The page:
Almost all of the federal government's actions against terrorism — from drone strikes to the prison at Guantanamo Bay — are authorized by a single law: the Authorization for Use of Military Force.

Congress passed it just after the terrorist attacks of Sept. 11, 2001. Now, President Obama says he wants to revise the law, and ultimately repeal it.

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4:26pm

Wed May 29, 2013
Shots - Health News

Health Law Spared Young Adults From High Hospital Bills

Originally published on Wed May 29, 2013 6:18 pm

Researchers at the RAND Corporation set out to find some hard data on one aspect of the health law: Does having medical insurance protect young adults from the financial ruin that often comes with a major injury or illness?

The quick answer: Yep.

Since September 2010, the Affordable Care Act allowed young adults to remain on their parents' medical insurance until they turn 26, and 3.1 million young people have taken advantage of the new rule.

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4:11pm

Wed May 29, 2013
Reporter's Notebook

Midcentury Furniture + Grandkid Nostalgia = Modern Trend

Originally published on Wed May 29, 2013 6:18 pm

NPR's Andrea Hsu paid $75 for her midcentury modern table and chairs, shown here in a 1963 Drexel Declaration catalog. She quickly realized it was a steal.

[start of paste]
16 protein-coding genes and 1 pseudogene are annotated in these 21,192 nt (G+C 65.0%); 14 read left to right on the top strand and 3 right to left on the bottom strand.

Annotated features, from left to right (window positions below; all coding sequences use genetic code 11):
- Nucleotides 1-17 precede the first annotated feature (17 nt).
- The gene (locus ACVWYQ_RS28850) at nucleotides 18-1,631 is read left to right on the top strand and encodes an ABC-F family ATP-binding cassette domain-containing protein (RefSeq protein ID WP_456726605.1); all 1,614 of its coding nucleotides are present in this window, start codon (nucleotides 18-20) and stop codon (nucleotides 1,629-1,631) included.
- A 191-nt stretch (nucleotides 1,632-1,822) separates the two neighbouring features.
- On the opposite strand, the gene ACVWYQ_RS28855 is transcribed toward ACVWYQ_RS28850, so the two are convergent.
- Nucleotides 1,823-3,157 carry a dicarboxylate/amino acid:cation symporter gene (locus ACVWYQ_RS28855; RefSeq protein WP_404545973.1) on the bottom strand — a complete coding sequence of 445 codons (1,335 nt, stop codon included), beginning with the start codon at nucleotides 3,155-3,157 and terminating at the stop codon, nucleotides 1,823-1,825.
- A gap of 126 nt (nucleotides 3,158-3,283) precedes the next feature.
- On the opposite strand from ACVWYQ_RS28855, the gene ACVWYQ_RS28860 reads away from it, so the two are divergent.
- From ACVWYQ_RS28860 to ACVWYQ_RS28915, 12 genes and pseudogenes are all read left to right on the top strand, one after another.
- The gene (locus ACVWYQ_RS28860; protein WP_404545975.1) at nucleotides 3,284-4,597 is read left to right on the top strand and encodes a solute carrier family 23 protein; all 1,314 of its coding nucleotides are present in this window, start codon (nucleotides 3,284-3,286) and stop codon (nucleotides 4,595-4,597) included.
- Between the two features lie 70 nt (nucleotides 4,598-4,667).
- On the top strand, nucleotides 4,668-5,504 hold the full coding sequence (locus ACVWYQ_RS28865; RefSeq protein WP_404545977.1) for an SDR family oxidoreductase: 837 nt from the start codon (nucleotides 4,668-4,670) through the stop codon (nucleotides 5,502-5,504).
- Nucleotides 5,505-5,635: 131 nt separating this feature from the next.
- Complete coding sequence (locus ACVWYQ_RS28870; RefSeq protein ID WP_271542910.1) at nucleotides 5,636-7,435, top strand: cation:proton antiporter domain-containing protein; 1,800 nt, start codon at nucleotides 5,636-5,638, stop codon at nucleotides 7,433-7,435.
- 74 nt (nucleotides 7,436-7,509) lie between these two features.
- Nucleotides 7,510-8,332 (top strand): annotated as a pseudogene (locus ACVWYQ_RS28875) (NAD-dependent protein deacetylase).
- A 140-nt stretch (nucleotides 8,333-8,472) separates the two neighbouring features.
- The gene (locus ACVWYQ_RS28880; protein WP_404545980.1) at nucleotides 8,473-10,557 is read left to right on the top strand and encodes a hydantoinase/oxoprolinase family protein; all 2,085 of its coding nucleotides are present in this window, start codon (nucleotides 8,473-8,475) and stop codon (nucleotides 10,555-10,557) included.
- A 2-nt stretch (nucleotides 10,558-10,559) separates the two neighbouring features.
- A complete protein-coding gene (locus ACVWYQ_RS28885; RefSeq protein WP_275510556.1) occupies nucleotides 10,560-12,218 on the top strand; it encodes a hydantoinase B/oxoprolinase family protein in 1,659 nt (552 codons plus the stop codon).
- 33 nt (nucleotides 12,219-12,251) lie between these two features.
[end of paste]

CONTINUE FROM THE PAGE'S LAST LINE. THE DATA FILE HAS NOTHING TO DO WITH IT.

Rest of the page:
Courtesy Drexel Heritage

Open a design magazine or turn on a home decorating show these days, and it's clear: Midcentury modern is hot. It first showed up in the 1950s and '60s — think low-slung sofas, egg-shaped chairs and the set of Mad Men. My first midcentury modern find was a dining set I bought on Craigslist for $75. There was something about the clean lines and gentle curves of the wooden chairs that got me.

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3:46pm

Wed May 29, 2013
It's All Politics

Public Employee Unions Take Issue With Immigration Overhaul

Originally published on Wed May 29, 2013 6:18 pm

Chris Crane, president of the union that represents deportation agents, officers and employees of U.S. Immigration and Customs Enforcement, testifies before the Senate Judiciary Committee in April. Crane has been a vocal opponent of the proposed immigration overhaul.
Andrew Harnik The Washington Times/Landov

A bill that would overhaul the nation's immigration laws is headed to the Senate floor early next month, where it will need all the friends it can get to pass. The measure would give the estimated 11 million immigrants in the United States illegally a path to citizenship, as well as tighten border protections.